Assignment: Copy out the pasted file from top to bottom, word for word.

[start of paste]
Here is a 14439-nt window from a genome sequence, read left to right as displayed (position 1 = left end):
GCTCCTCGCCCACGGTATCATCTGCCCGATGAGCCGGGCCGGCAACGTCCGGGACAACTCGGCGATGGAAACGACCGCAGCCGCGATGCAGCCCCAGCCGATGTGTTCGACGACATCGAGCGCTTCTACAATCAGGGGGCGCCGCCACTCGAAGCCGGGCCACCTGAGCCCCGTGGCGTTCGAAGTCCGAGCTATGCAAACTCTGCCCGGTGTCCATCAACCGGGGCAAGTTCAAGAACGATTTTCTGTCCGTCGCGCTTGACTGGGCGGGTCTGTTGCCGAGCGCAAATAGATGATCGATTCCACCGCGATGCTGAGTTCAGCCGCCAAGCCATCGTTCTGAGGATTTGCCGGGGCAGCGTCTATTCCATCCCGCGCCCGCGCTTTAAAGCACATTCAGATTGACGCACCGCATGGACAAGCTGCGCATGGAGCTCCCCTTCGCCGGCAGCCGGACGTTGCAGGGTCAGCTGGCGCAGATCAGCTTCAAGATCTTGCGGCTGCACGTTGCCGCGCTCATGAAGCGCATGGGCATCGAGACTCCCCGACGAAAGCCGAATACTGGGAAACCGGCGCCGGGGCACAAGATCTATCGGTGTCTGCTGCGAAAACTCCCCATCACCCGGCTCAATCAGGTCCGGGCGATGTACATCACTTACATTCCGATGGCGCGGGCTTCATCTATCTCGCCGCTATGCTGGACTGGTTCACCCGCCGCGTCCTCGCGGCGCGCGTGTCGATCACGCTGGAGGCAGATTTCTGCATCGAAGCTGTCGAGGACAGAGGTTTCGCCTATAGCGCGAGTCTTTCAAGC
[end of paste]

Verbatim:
Here is a 14439-nt window from a genome sequence, read left to right as displayed (position 1 = left end):
GCTCCTCGCCCACGGTATCATCTGCCCGATGAGCCGGGCCGGCAACGTCCGGGACAACTCGGCGATGGAAACGACCGCAGCCGCGATGCAGCCCCAGCCGATGTGTTCGACGACATCGAGCGCTTCTACAATCAGGGGGCGCCGCCACTCGAAGCCGGGCCACCTGAGCCCCGTGGCGTTCGAAGTCCGAGCTATGCAAACTCTGCCCGGTGTCCATCAACCGGGGCAAGTTCAAGAACGATTTTCTGTCCGTCGCGCTTGACTGGGCGGGTCTGTTGCCGAGCGCAAATAGATGATCGATTCCACCGCGATGCTGAGTTCAGCCGCCAAGCCATCGTTCTGAGGATTTGCCGGGGCAGCGTCTATTCCATCCCGCGCCCGCGCTTTAAAGCACATTCAGATTGACGCACCGCATGGACAAGCTGCGCATGGAGCTCCCCTTCGCCGGCAGCCGGACGTTGCAGGGTCAGCTGGCGCAGATCAGCTTCAAGATCTTGCGGCTGCACGTTGCCGCGCTCATGAAGCGCATGGGCATCGAGACTCCCCGACGAAAGCCGAATACTGGGAAACCGGCGCCGGGGCACAAGATCTATCGGTGTCTGCTGCGAAAACTCCCCATCACCCGGCTCAATCAGGTCCGGGCGATGTACATCACTTACATTCCGATGGCGCGGGCTTCATCTATCTCGCCGCTATGCTGGACTGGTTCACCCGCCGCGTCCTCGCGGCGCGCGTGTCGATCACGCTGGAGGCAGATTTCTGCATCGAAGCTGTCGAGGACAGAGGTTTCGCCTATAGCGCGAGTCTTTCAAGC